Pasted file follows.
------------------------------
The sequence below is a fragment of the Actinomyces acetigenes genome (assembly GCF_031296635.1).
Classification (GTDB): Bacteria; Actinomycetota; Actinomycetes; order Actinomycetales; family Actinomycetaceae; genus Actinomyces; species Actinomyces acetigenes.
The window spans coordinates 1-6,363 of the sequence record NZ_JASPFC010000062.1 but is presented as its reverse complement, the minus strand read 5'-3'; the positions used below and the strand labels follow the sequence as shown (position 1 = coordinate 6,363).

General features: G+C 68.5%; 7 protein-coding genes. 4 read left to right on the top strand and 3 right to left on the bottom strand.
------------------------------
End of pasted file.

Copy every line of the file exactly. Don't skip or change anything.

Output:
The sequence below is a fragment of the Actinomyces acetigenes genome (assembly GCF_031296635.1).
Classification (GTDB): Bacteria; Actinomycetota; Actinomycetes; order Actinomycetales; family Actinomycetaceae; genus Actinomyces; species Actinomyces acetigenes.
The window spans coordinates 1-6,363 of the sequence record NZ_JASPFC010000062.1 but is presented as its reverse complement, the minus strand read 5'-3'; the positions used below and the strand labels follow the sequence as shown (position 1 = coordinate 6,363).

General features: G+C 68.5%; 7 protein-coding genes. 4 read left to right on the top strand and 3 right to left on the bottom strand.